Novak Djokovic closing in on a new record ahead of Casper Ruud showdown

A delighted Novak Djokovic

Novak Djokovic will equal the ATP Finals record of Roger Federer if he wins Sunday’s final against Casper Ruud in Turin.

The Serbian struggled physically in his final group match against Daniil Medvedev on Friday evening but went into the semi-finals as the only unbeaten singles player and battled to a 7-6 (5) 7-6 (6) victory over American Taylor Fritz.

Djokovic looked uncomfortable at times but stepped up when it mattered, threading a forehand down the line to take the opening set and then fighting back from 5-3 down in the second.

The 35-year-old won four successive titles between 2012 and 2015 to close to within one of his great rival Federer but has not managed to lift the trophy since.

Djokovic said: “I knew coming into the match that I will not be freshest but that I will have to find a way differently to adjust my game.

“I wasn’t game-wise feeling the best. Physically I was OK. I was not hitting the ball cleanly as I have throughout the week.

“At the same time I think that these kind of wins double in value because you’re not feeling great but you still manage to win against a great player, two tie-breakers. Of course, I have to be pleased with that.”

Djokovic is now preparing for a ATP Finals encounter against Casper Rudd on Sunday, after the Norwegian beat Andrey Rublev 6-2, 6-4.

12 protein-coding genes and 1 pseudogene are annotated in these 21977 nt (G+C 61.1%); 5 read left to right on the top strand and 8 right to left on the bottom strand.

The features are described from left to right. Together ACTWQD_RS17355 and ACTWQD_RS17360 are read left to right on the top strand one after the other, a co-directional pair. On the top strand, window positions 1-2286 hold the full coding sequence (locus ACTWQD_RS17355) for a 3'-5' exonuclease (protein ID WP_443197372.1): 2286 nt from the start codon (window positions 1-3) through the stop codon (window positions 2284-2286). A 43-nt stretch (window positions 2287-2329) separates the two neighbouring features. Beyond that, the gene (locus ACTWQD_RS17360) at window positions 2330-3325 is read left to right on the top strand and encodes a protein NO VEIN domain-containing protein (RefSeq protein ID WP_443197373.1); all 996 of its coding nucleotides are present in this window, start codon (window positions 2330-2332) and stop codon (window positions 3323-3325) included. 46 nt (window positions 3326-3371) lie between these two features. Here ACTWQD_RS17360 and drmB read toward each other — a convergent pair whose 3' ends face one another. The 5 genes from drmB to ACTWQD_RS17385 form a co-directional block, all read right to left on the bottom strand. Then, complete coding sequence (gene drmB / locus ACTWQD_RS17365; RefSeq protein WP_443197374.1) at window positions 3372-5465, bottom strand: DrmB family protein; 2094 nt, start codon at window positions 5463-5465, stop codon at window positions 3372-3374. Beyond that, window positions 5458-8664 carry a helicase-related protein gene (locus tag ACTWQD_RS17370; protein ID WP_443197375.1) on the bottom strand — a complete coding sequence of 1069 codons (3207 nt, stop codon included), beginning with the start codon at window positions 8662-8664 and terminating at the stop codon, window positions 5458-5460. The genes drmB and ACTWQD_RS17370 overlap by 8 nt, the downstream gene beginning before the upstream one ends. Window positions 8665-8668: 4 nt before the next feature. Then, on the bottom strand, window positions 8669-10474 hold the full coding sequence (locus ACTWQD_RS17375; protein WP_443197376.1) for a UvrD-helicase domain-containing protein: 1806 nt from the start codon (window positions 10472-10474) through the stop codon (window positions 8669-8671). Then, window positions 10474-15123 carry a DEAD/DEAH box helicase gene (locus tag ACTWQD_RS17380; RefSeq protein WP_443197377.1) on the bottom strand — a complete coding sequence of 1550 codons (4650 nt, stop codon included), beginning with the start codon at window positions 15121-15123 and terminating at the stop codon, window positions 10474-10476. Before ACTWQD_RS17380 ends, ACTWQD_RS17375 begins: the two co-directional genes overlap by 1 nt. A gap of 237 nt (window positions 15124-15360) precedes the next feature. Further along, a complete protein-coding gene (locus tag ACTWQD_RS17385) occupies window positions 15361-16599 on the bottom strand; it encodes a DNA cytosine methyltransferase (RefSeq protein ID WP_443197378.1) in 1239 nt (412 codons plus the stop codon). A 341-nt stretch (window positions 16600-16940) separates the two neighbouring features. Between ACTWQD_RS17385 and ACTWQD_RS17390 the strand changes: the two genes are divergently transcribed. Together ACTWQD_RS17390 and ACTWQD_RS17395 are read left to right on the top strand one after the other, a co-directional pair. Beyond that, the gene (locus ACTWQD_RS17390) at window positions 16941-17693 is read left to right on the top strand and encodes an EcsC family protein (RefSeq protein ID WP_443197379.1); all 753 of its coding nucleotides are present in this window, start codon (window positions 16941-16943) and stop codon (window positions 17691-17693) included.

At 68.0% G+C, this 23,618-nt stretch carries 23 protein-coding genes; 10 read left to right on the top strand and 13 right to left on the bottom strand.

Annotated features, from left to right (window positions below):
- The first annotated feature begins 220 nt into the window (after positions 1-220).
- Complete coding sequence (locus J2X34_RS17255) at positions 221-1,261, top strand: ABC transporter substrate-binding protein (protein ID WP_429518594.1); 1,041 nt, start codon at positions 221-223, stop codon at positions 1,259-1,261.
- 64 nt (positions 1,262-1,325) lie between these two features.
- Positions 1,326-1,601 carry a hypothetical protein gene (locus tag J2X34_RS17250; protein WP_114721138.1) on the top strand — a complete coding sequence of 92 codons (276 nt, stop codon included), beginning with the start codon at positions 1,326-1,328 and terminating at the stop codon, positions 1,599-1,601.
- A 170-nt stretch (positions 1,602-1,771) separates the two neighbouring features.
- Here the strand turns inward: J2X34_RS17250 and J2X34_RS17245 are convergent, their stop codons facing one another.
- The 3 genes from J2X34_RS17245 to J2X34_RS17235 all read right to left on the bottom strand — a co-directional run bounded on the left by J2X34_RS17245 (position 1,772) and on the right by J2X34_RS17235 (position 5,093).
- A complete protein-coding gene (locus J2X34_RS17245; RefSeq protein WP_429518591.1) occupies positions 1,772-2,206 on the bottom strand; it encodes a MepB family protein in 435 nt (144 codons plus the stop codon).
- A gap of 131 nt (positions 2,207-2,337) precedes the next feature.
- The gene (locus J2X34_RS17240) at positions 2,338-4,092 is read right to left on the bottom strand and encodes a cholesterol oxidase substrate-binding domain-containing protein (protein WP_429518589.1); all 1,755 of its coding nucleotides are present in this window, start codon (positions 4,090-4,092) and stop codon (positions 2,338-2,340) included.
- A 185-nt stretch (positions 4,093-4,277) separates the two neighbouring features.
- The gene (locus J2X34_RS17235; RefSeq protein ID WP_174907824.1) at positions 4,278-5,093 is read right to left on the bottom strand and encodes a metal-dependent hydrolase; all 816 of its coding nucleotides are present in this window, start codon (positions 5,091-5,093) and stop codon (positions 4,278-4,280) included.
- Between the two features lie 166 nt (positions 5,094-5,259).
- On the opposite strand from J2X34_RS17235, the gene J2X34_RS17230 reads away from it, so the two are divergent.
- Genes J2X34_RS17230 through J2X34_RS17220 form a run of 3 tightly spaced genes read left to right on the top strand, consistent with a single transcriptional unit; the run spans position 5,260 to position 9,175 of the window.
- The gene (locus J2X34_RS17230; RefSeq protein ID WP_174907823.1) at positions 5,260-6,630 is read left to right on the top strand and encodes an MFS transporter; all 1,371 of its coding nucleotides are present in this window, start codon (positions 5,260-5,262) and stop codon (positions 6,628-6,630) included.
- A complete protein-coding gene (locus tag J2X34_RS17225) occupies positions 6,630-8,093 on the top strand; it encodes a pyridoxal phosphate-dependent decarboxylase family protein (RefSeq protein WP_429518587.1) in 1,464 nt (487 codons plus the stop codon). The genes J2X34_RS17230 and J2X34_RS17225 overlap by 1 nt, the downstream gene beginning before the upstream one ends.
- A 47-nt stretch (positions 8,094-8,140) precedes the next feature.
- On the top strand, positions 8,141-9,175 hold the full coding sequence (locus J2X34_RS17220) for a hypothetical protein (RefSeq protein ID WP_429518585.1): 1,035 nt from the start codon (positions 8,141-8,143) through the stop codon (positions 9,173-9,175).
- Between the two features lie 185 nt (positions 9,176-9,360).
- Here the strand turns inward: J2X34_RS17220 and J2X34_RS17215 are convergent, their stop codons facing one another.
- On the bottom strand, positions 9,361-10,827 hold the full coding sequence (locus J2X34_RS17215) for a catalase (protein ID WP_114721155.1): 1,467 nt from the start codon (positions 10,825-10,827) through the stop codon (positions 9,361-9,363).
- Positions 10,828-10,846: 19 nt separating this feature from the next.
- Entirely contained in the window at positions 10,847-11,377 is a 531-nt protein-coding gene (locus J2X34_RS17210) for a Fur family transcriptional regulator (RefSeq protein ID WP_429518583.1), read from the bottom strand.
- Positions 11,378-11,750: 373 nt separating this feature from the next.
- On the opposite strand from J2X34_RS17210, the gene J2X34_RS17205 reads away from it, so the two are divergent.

Ruud came out on top in the key moments against Rublev, as he converted four of four break points to cruise to a comfortable victory at the Pala Alpitour.

A late wobble from Ruud as he closed in on victory could not throw him off course as he earned a chance to end his season on a high.

“It’s tough sometimes because things are obviously going great, but sometimes they can go almost too well,” Ruud said.

“So you feel like you can do anything with the ball and you can get a little bit ahead of yourself.

“I don’t think I did when I was serving for it [the first time]. Andrey hit some great returns, aggressive with the forehand.

“Of course, you tend to hesitate a little bit. Luckily for me, I go out there at 5-4 and serve with new balls, so that helps a lot.

“I knew that I had the backup break. I wasn’t stressing too much. Everything sort of was going my way today.

“I got a couple of good beatings from Andrey, so it was nice to sort of get revenge from that.

“We haven’t played since here last year. I’m not going to get ahead of myself, but I guess I have a good thing going against him in Turin.”

In the doubles, Joe Salisbury again got the better of his Davis Cup team-mate Neal Skupski as he and American Rajeev Ram reached the final for the second successive year.

Salisbury and Ram defeated Skupski and Dutchman Wesley Koolhof in the US Open final and repeated the feat with a 7-6 (7) 6-4 victory over the top seeds on Saturday.

Salisbury, who is aiming to become the first British player to win the doubles title at the prestigious event, said: “We are very happy to be through. I feel we are pretty good at handling whatever, any situation we are in.”

Salisbury and Ram were beaten by French duo Nicolas Mahut and Pierre-Hugues Herbert 12 months ago.

To go one better they will need to beat Croatian duo Nikola Mektic and Mate Pavic, who ended the hopes of a third English player, Lloyd Glasspool. Glasspool and Finn Harri Heliovaara pushed their rivals all the way but went down 6-4 6-7 (4) (10-6).

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